As members of the Student Academy of Audiology (SAA) Board, we often hear that one of the greatest challenges local SAA chapters and our student members face is incorporating advocacy into their daily and chapter activities. When students think about advocacy, it tends to be on a large scale. We envision pictures of students standing in front of the Capitol in Washington, DC. with their folders, clipboards, and leave-behinds.
Topic(s): SAA - Student Academy of Audiology, Students, Advocacy
The 2018 mid-term elections left a reshaped Congress, with nearly 100 new representatives and senators coming to Washington, DC. This much turnover has led to great opportunities for the Academy’s government relations department to build relationships with new members of Congress, many of whom have not held elected office before. The new class is the most diverse and the most educated in congressional history.
Topic(s): Advocacy, Medicare Telehealth Parity Act (MTPA), Medicare administrative contractors (MACs)
I met my husband when I was finishing graduate school at San Diego State University. It was a storybook romance—he was the general’s aide-de camp and I was the colonel’s daughter. Lt. Col. Rich Wersel was an outstanding Marine, accepting every position and assignment with the utmost dedication and sense of honor. He was a part of the initial invasion in Baghdad during Operation Iraqi Freedom in 2003. He even volunteered to go back to Iraq in 2005, taking the place of a fellow Marine who was experiencing a personal hardship.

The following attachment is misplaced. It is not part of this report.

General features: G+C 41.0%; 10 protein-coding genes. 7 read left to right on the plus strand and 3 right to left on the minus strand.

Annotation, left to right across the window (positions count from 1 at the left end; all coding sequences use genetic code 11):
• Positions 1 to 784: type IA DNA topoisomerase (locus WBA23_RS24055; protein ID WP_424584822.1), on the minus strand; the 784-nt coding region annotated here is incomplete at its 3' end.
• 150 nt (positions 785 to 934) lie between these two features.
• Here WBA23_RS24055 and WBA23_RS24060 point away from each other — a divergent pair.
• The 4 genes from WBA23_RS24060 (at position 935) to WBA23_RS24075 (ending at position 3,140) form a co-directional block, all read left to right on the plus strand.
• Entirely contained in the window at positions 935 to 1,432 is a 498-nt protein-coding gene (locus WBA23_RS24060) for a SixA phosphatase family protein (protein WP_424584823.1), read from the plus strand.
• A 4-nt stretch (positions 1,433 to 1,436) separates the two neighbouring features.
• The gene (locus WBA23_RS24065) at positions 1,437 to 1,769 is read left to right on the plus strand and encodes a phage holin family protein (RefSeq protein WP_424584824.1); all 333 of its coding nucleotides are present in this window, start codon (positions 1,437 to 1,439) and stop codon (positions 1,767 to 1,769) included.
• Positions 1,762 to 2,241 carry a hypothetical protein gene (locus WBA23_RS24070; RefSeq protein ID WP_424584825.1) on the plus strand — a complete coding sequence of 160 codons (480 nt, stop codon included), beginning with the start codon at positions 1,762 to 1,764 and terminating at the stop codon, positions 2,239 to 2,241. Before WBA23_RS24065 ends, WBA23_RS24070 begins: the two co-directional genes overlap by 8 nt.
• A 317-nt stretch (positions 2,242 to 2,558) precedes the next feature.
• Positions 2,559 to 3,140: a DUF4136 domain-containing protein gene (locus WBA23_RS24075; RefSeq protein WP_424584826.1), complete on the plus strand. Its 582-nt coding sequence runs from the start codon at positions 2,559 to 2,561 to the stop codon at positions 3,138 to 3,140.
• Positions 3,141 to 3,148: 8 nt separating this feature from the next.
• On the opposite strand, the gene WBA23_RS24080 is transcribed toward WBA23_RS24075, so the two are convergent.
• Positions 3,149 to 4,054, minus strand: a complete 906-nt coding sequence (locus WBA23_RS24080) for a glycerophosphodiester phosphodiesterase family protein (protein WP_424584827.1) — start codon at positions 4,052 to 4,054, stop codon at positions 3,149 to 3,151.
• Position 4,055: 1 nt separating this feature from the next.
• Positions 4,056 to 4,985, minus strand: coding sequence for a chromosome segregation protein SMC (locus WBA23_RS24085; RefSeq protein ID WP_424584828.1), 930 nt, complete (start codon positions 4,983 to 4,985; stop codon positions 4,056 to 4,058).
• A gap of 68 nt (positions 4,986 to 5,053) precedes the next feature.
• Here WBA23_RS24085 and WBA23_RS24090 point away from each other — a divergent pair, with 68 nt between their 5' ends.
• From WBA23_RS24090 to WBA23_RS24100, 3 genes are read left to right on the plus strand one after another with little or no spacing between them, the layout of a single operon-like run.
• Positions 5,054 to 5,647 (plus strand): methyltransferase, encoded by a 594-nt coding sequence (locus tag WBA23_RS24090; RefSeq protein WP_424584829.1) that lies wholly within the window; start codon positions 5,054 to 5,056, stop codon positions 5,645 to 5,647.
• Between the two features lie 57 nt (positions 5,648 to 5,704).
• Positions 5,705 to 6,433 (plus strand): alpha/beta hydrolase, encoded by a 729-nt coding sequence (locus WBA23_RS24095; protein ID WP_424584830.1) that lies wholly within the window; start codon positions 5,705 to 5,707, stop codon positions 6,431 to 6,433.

Topic(s): Advocacy, audiology
On January 3, 2019, the 116th Congress officially was sworn in. Having worked in Washington, DC, for a number of years, when Congress is inaugurated is one of my favorite days of the year. It is a day filled with celebration as the Capitol and surrounding buildings are filled with members of Congress and their families, congressional staffers, campaign staffers, constituents, and lobbyists.
As the dust settled from the midterm elections in November, the Academy, along with all DC policy shops, lobbying firms, and advocacy organizations began preparing for a new reality that would dominate Capitol Hill for at least the next two years: a split Congress.
Democratic candidates made sharp gains in suburban areas of the country, while Republicans maintained their dominance in more rural states. Both parties are able to claim national victories, with Democrats picking up 40 seats in the House and Republicans picking up two Senate seats.
Topic(s): Advocacy, Telehealth